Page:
Head First C#: A Learner’s Guide to Real-World Programming with C# and .NET Core (Authors: Andrew Stellman & Jennifer Greene)

One of the outstanding features of this book is the amount of visual information. The explanations are accompanied by demonstrations of C# and Visual Studio. It has theory (just enough) and a lot of practical part. You will learn how to develop real applications that are useful in the real world.

📚Authors: Andrew Stellman & Jennifer Greene

🟠Level: Intermediate

📋Pages: 800

Rating: 4.6/5 (+170 Reviews)

📦Buy it in Amazon: Head First C#: A Learner’s Guide to Real-World Programming with C# and .NET Core


Concurrency in C# Cookbook: Asynchronous, Parallel, and Multithreaded Programming

A very practical book, this second edition has more than 85 practical code excerpts to understand asynchronous programming techniques and parallel processing. In addition, the book has different examples with tools to make concurrency much easier or how to raise the level of abstraction.

Concurrency in C# Cookbook: Asynchronous, Parallel, and Multithreaded Programming (Author: Stephen Cleary)

In this book you will learn how to use async and await for asynchronous operations, how to speed on concurrency, how to create dataflow pipelines, unit testings, recognize old asynchronous styles and how to write adapters for them.

📚Author: Stephen Cleary

🔴Level: Advanced

📋Pages: 258

Rating: 4.6/5 (+110 Reviews)

📦Buy it in Amazon: Concurrency in C# Cookbook: Asynchronous, Parallel, and Multithreaded Programming


Professional C# and .NET

This book is already intended for developers with advanced knowledge in C#. It explains the latest features in depth and the possibilities for creating applications using Blazor, WinIO and ASP.NET. It also includes microservices deployed to Docker, GRPC and more.

Professional C# and .NET (Author: Christian Nagel)

The book also talks about the extension of the .NET framework to other platforms such as Linux or macOS. It has a section dedicated to Azure services: Azure Key Vault, Azure Active Directory, Azure Functions and more.

📚Author: Christian Nagel

🔴Level: Advanced

📋Pages: 1008

Rating: 4.6/5 (+10 Reviews)

📦Buy it in Amazon: Professional C# and .NET


Functional Programming in C#: How to write better C# code

Another very good book, it talks about functional programming. In other words, it teaches and helps you how to apply all the theory and what you learn in a practical way and in real world projects. It has many practical examples and you don’t need to have a very high level in C# to be able to read and understand the whole book.

Functional Programming in C#: How to write better C# code (Author: Enrico Buonanno)

The book consists of 3 parts in which to begin with, we have a good introduction to core concepts. On the other, functional learning (structure of an application, error handling, multi-argument functions) and ends with a part of advanced techniques such as Lazy computations, stateful computations, Reactive Extensions and more.

📚Author: Enrico Buonanno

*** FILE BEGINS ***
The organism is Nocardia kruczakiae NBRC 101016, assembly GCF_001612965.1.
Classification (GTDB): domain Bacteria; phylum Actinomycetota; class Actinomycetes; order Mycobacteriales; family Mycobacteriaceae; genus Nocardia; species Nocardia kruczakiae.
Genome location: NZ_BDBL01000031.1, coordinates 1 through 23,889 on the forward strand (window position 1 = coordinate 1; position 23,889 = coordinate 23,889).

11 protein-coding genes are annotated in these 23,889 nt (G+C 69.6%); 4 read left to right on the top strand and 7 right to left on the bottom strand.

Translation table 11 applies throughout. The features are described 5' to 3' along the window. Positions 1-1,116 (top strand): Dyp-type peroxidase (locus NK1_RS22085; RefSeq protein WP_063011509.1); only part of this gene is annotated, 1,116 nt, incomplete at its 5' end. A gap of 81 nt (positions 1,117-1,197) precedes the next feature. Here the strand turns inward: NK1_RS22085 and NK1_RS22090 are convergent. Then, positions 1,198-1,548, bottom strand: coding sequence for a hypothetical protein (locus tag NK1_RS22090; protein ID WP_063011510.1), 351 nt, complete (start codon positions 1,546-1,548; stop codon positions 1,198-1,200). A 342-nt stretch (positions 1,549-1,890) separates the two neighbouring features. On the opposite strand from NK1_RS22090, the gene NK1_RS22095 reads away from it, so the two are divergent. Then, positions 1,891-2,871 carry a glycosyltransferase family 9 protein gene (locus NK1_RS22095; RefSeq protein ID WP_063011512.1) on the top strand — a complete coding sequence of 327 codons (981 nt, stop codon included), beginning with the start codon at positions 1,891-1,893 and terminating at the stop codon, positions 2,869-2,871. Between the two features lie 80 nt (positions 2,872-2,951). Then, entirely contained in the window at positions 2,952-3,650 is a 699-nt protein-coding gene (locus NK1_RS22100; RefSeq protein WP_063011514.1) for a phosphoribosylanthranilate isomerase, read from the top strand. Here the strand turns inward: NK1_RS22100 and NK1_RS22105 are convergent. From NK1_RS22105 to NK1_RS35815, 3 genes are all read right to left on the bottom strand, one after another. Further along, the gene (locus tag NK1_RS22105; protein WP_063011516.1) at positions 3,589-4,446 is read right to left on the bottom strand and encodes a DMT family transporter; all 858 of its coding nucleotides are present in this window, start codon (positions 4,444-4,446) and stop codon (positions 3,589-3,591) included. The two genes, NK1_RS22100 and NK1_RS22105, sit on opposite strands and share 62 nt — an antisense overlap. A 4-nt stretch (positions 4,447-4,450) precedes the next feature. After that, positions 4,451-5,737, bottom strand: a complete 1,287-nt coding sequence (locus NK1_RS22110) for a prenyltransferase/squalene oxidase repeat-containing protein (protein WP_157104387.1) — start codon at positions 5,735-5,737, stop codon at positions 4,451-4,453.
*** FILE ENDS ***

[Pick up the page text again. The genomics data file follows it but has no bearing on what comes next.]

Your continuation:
🔴Level: Advanced

📋Pages: 408

Rating: 4.6/5 (+60 Reviews)

📦Buy it in Amazon: Functional Programming in C#: How to write better C# code

Discussion (11)

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dukemagus profile image
Duke

*beginner (it has only one G and two N)

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dotnetsafer profile image
Dotnetsafer Author

Oops... mistake fixed, thanks Duke!

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lidiaaadotnet profile image
lidiaaadotnet

my mistake🥺

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cheunste profile image
cheunste

I am currently going through Code Like a Pro in C# by Jort Rodenburg. It is insane how much I learned from that book

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dotnetsafer profile image
Dotnetsafer Author

Personally, what grade would you give it from 1 to 10? I'm looking at it and it seems to be a really good book!

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cheunste profile image
cheunste

I give it a 9. My only issues with the book is that it feels like some code is skipped on purpose (or at least mentioned in non code blocks of the book and in a previous paragraph) and because the entire project is done in VS Code, a lot of the imports from other libraries is skipped and while you can alt-period for a suggestion, some isn't really as obvious for some other libraries.

However, it really isn't that big of a deal as you have access to the solution code from the website anyway

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andrewbaisden profile image
Andrew Baisden

Thats a great list.

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dotnetsafer profile image
Dotnetsafer Author

We are glad to hear that! Thank you Andrew for your time and for reading the article😊

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lidiaaadotnet profile image
lidiaaadotnet

Professional C# and .NET my favorite

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dotnetsafer profile image
Dotnetsafer Author

Great choice!

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canro91 profile image
Cesar Aguirre

I really liked "Agile Principles, Patterns, and Practices in C#". I felt it more like a design book with code samples in C#...a bit outdated in terms of C# features but still valuable for the design concepts.

And "Concurrency in C# Cookbook" is a must-read for anyone writing async code in C#...I have in my reading list the "Functional Programming in C#"